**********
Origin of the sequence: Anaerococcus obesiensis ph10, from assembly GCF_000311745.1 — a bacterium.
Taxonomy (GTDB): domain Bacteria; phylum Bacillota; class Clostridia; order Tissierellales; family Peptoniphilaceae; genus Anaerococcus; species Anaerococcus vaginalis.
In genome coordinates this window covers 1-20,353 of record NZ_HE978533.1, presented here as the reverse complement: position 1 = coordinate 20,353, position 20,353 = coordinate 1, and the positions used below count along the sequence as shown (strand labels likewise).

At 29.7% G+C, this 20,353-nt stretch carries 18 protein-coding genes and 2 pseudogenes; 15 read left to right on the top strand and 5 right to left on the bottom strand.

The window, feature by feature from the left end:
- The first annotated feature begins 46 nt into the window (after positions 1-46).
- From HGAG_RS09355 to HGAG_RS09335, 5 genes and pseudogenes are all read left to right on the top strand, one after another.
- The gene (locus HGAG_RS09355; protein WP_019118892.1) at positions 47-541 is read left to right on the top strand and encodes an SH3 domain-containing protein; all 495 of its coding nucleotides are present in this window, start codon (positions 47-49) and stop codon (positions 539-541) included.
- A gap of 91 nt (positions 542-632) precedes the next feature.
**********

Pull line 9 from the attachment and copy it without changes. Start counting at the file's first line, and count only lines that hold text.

- A gap of 91 nt (positions 542-632) precedes the next feature.